Authoritarianism

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Violence is the whole essence of authoritarianism, just as the repudiation of violence is the whole essence of anarchism. ~ Errico Malatesta.

Authoritarianism is a form of social organization characterized by submission to authority and thus usually opposed to individualism, liberalism, democracy, libertarianism and anarchism. Authoritarian governments are those in which political authority is concentrated in a small group, usually unelected by the people, who possess exclusive and arbitrary power. Authoritarianism need not be manifested in such extreme forms as totalitarianism, in that social and economic institutions can exist which are not under the government's control, but it is characterized by highly concentrated, and centralized power maintained by political repression and the exclusion of potential challengers, using political parties and mass organizations to mobilize people around the goals of an elite.

See also:
Fascism
Nazism
Totalitarianism

Quotes[edit]

The real division is not between conservatives and revolutionaries but between authoritarians and libertarians. ~ George Orwell
That the more authoritarian organizations survive and prevail goes generally unnoticed because people focus on the objectives of organizations, which are many and varied, rather than on their structures, which tend to be similar. ~ Robert Shea
However sugarcoated and ambiguous, every form of authoritarianism must start with a belief in some group's greater right to power, whether that right is justified by sex, race, class, religion or all four. ~ Gloria Steinem
  • Most traditional societies produce an authoritarian personality, but some produce an innovative one, which leads to change.
    • Bert N. Adams and Rosalind Ann Sydie in Sociological Theory (2001), p. 449
  • Hierarchic and authoritarian structures are not self-justifying. They have to have a justification. So if there is a relation of subordination and domination, maybe you can justify it, but there's a strong burden of proof on anybody who tries to justify it. Quite commonly, the justification can't be given. It's a relationship that is maintained by obedience, by force, by tradition, by one or another form of sometimes physical, sometimes intellectual or moral coercion. If so, it ought to be dismantled. People ought to become liberated and discover that they are under a form of oppression which is illegitimate, and move to dismantle it.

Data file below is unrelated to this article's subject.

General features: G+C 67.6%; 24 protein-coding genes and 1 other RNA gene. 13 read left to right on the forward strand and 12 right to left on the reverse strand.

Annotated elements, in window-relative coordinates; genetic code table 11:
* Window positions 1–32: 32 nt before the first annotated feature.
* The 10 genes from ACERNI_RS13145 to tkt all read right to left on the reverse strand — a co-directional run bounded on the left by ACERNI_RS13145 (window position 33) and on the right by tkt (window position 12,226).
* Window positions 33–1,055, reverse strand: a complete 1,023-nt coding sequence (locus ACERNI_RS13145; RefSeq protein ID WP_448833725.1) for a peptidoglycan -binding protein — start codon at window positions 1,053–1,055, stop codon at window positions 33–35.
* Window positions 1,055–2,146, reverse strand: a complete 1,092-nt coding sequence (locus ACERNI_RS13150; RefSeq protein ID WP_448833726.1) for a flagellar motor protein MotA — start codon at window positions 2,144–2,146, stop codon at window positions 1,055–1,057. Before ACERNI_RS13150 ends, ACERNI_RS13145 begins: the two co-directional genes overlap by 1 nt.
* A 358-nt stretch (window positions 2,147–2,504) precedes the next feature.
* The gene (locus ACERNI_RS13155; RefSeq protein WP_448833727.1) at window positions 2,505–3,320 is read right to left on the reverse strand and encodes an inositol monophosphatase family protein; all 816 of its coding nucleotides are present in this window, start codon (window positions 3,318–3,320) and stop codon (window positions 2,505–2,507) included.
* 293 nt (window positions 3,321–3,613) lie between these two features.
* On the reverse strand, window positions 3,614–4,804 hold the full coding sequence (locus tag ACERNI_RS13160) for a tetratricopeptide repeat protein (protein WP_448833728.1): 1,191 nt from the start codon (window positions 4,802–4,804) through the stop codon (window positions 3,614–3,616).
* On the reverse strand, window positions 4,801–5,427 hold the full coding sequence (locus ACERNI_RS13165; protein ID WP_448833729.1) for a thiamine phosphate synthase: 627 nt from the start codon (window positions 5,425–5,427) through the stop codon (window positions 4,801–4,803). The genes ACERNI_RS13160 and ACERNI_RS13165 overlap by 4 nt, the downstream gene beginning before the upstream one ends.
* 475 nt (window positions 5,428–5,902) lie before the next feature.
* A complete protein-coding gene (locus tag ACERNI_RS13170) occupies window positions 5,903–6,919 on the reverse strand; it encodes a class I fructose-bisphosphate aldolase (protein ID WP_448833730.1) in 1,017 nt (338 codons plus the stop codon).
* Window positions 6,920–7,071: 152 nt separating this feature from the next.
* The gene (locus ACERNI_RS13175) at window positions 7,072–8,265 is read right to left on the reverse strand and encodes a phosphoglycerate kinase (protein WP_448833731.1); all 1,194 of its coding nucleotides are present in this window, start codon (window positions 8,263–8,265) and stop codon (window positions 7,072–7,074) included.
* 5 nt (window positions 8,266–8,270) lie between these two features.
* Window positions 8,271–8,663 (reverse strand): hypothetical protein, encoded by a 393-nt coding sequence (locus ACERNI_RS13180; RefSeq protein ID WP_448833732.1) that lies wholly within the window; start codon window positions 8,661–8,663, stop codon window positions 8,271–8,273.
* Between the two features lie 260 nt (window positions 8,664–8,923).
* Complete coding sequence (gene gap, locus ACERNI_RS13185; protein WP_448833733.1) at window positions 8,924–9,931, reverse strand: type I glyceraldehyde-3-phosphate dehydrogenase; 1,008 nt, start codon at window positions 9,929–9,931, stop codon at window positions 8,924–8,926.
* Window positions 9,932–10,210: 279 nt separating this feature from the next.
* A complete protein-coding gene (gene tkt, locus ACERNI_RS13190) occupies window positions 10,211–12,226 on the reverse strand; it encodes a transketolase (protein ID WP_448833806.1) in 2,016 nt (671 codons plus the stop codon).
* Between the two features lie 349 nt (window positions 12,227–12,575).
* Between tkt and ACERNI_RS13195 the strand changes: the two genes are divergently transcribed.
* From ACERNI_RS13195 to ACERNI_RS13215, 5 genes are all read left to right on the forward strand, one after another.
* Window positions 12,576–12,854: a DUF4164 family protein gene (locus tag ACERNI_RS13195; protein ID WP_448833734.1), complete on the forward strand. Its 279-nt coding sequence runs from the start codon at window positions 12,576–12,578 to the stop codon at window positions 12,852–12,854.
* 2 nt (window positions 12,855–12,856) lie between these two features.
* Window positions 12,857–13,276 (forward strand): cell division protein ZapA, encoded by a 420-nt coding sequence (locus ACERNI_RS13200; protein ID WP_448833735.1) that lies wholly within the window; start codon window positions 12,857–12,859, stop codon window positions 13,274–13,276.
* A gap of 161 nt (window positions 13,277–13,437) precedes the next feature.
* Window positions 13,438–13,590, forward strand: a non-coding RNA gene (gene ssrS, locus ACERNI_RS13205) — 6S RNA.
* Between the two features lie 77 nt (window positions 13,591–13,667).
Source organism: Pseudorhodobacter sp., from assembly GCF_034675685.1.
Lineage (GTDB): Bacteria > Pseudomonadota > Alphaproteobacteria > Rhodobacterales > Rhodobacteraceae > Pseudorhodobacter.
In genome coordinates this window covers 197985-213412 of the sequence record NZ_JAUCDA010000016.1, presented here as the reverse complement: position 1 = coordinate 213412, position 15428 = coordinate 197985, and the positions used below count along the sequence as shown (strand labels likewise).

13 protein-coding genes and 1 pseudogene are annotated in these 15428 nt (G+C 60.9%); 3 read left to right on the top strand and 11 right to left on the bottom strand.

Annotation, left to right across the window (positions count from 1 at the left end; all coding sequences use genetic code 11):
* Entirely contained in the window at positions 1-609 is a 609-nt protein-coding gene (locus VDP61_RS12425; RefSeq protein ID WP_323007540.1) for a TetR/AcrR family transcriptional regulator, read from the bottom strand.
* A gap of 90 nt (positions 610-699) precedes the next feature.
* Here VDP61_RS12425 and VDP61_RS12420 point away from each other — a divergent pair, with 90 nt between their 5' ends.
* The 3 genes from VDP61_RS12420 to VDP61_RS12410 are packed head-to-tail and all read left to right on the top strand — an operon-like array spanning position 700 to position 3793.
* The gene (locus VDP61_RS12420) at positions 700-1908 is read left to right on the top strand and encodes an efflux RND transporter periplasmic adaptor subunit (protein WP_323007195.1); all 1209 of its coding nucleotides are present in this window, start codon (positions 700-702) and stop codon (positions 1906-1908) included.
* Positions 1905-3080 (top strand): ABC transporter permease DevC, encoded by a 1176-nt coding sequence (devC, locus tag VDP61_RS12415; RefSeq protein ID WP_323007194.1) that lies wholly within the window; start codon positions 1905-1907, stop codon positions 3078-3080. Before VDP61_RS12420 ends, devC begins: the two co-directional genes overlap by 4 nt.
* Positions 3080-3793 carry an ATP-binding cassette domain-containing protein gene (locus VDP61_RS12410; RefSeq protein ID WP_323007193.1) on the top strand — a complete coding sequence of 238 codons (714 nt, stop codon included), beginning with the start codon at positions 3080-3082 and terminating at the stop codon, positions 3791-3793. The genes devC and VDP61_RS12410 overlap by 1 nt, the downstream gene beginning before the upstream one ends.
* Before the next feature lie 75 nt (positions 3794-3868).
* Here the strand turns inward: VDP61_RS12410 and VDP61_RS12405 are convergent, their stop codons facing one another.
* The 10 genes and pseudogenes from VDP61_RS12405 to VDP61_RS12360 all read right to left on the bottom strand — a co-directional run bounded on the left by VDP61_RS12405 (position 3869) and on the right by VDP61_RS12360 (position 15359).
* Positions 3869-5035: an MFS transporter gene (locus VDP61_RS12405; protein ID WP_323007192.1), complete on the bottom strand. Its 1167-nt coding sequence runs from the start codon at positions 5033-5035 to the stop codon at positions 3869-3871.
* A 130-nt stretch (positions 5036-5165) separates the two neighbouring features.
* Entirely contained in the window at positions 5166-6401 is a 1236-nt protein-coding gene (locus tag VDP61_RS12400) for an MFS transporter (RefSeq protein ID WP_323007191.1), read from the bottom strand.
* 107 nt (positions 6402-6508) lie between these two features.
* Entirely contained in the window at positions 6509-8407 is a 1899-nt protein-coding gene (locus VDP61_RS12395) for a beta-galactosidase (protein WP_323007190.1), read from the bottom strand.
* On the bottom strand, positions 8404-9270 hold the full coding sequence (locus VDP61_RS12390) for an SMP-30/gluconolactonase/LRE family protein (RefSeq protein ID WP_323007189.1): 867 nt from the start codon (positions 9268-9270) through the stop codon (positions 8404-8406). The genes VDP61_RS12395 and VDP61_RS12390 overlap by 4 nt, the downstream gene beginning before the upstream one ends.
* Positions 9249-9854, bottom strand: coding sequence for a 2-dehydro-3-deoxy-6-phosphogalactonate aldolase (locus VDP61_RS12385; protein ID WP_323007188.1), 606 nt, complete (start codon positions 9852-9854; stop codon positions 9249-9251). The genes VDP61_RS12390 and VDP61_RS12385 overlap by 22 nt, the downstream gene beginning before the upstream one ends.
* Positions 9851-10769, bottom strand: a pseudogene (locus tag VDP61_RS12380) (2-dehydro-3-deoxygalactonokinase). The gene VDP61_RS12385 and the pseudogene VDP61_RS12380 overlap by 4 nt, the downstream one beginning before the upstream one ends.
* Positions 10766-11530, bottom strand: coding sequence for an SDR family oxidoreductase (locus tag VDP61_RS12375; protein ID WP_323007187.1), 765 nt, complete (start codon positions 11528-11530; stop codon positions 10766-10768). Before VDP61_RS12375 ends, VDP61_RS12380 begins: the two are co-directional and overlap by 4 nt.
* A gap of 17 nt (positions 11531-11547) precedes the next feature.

What happens next? We don't really know. There are people who think they know the answer. I'm not one of them. My view is, we don't understand very much about human beings or human affairs, so anything that would be done has to be experimentally tried, but I think there are some leading ideas that make some good sense.
  • Violence is the whole essence of authoritarianism, just as the repudiation of violence is the whole essence of anarchism.
    • Errico Malatesta, "Anarchism, Authoritarian Socialism and Communism" in Fede (28 October 1923); also in What Is Anarchism? : An Introduction edited by Donald Rooum (1992, 1995) p. 59
  • Authority has always attracted the lowest elements in the human race. All through history mankind has been bullied by scum. Those who lord it over their fellows and toss commands in every direction and would boss the grass in the meadows about which way to bend in the wind are the most depraved kind of prostitutes. They will submit to any indignity, perform any vile act, do anything to achieve power. The worst off-sloughings of the planet are the ingredients of sovereignty. Every government is a parliament of whores. The trouble is, in a democracy, the whores are us.
  • In popular terminology, a libertarian is the opposite of an authoritarian. Strictly speaking, a libertarian is one who rejects the idea of using violence or the threat of violence — legal or illegal — to impose his will or viewpoint upon any peaceful person.
    • Dean Russell, in "Who Is A Libertarian?" in The Freeman, Vol. 5 Issue 5 (May 1955) published by Foundation for Economic Education
  • That the more authoritarian organizations survive and prevail goes generally unnoticed because people focus on the objectives of organizations, which are many and varied, rather than on their structures, which tend to be similar. Whenever people see a problem, an opportunity or a threat, their first reaction — even before saying, "Pass a law'" — is, "Let's start an organization."
    But the more an organization succeeds and prospers, the more it is likely to be diverted from its original ideals, principles and purposes.
  • However sugarcoated and ambiguous, every form of authoritarianism must start with a belief in some group's greater right to power, whether that right is justified by sex, race, class, religion or all four. However far it may expand, the progression inevitably rests on unequal power and airtight roles within the family.
    • Gloria Steinem in "If Hilter Were Alive, Whose Side Would He Be On?" in M.S. magazine (October-November 1980); later in Outrageous Acts and Everyday Rebellions (1983)
  • We are at heart so profoundly anarchistic that the only form of state we can imagine living in is Utopian; and so cynical that the only Utopia we can believe in is authoritarian.
    • Lionel Trilling, notebook entry (1948), published in Partisan Review 50th Anniversary edition (1985), p. 510
  • Most fundamentally, I would see Anarchism as a synonym for anti-authoritarianism.
    • John Zerzan, in Running on Emptiness: The Pathology of Civilization (2008), p. 67

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